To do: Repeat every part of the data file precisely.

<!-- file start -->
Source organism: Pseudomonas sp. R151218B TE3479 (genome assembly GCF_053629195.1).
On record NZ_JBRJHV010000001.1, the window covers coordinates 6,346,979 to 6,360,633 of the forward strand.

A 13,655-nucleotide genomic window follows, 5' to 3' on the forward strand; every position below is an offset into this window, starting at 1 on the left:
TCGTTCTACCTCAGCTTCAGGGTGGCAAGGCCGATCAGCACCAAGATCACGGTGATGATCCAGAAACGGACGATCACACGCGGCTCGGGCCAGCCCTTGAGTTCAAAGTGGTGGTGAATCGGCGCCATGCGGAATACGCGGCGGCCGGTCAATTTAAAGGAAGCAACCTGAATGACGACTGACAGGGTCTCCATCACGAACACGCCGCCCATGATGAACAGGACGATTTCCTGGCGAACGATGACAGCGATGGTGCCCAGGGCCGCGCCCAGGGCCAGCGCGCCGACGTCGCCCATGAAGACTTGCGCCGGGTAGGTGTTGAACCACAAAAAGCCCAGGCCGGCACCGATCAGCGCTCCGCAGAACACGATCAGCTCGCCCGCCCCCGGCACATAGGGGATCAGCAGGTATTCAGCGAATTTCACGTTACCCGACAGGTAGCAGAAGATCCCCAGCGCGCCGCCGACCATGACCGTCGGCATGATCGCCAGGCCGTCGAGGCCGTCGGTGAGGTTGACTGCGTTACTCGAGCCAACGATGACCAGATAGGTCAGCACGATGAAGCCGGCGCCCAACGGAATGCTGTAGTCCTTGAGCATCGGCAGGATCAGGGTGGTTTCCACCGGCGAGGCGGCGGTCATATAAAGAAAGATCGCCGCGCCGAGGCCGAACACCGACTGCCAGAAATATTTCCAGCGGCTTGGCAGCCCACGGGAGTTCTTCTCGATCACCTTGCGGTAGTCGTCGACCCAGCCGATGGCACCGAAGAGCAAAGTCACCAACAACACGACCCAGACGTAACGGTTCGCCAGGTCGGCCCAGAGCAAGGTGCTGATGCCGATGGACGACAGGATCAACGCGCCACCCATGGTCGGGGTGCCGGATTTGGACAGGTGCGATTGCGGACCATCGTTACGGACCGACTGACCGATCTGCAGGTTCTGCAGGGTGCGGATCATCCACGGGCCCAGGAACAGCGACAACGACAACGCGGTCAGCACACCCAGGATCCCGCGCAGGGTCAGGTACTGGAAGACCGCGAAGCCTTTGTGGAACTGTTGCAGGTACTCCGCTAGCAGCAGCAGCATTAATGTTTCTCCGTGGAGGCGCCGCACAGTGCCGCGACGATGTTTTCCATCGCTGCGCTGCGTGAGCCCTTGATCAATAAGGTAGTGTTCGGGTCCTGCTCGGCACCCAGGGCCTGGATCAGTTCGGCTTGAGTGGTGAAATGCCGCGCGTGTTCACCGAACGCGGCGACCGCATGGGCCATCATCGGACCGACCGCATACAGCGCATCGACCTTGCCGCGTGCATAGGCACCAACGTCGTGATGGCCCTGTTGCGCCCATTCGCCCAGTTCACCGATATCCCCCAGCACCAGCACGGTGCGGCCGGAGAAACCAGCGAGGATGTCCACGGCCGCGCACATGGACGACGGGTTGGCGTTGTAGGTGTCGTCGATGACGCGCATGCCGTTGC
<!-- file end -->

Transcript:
Source organism: Pseudomonas sp. R151218B TE3479 (genome assembly GCF_053629195.1).
On record NZ_JBRJHV010000001.1, the window covers coordinates 6,346,979 to 6,360,633 of the forward strand.

A 13,655-nucleotide genomic window follows, 5' to 3' on the forward strand; every position below is an offset into this window, starting at 1 on the left:
TCGTTCTACCTCAGCTTCAGGGTGGCAAGGCCGATCAGCACCAAGATCACGGTGATGATCCAGAAACGGACGATCACACGCGGCTCGGGCCAGCCCTTGAGTTCAAAGTGGTGGTGAATCGGCGCCATGCGGAATACGCGGCGGCCGGTCAATTTAAAGGAAGCAACCTGAATGACGACTGACAGGGTCTCCATCACGAACACGCCGCCCATGATGAACAGGACGATTTCCTGGCGAACGATGACAGCGATGGTGCCCAGGGCCGCGCCCAGGGCCAGCGCGCCGACGTCGCCCATGAAGACTTGCGCCGGGTAGGTGTTGAACCACAAAAAGCCCAGGCCGGCACCGATCAGCGCTCCGCAGAACACGATCAGCTCGCCCGCCCCCGGCACATAGGGGATCAGCAGGTATTCAGCGAATTTCACGTTACCCGACAGGTAGCAGAAGATCCCCAGCGCGCCGCCGACCATGACCGTCGGCATGATCGCCAGGCCGTCGAGGCCGTCGGTGAGGTTGACTGCGTTACTCGAGCCAACGATGACCAGATAGGTCAGCACGATGAAGCCGGCGCCCAACGGAATGCTGTAGTCCTTGAGCATCGGCAGGATCAGGGTGGTTTCCACCGGCGAGGCGGCGGTCATATAAAGAAAGATCGCCGCGCCGAGGCCGAACACCGACTGCCAGAAATATTTCCAGCGGCTTGGCAGCCCACGGGAGTTCTTCTCGATCACCTTGCGGTAGTCGTCGACCCAGCCGATGGCACCGAAGAGCAAAGTCACCAACAACACGACCCAGACGTAACGGTTCGCCAGGTCGGCCCAGAGCAAGGTGCTGATGCCGATGGACGACAGGATCAACGCGCCACCCATGGTCGGGGTGCCGGATTTGGACAGGTGCGATTGCGGACCATCGTTACGGACCGACTGACCGATCTGCAGGTTCTGCAGGGTGCGGATCATCCACGGGCCCAGGAACAGCGACAACGACAACGCGGTCAGCACACCCAGGATCCCGCGCAGGGTCAGGTACTGGAAGACCGCGAAGCCTTTGTGGAACTGTTGCAGGTACTCCGCTAGCAGCAGCAGCATTAATGTTTCTCCGTGGAGGCGCCGCACAGTGCCGCGACGATGTTTTCCATCGCTGCGCTGCGTGAGCCCTTGATCAATAAGGTAGTGTTCGGGTCCTGCTCGGCACCCAGGGCCTGGATCAGTTCGGCTTGAGTGGTGAAATGCCGCGCGTGTTCACCGAACGCGGCGACCGCATGGGCCATCATCGGACCGACCGCATACAGCGCATCGACCTTGCCGCGTGCATAGGCACCAACGTCGTGATGGCCCTGTTGCGCCCATTCGCCCAGTTCACCGATATCCCCCAGCACCAGCACGGTGCGGCCGGAGAAACCAGCGAGGATGTCCACGGCCGCGCACATGGACGACGGGTTGGCGTTGTAGGTGTCGTCGATGACGCGCATGCCGTTGC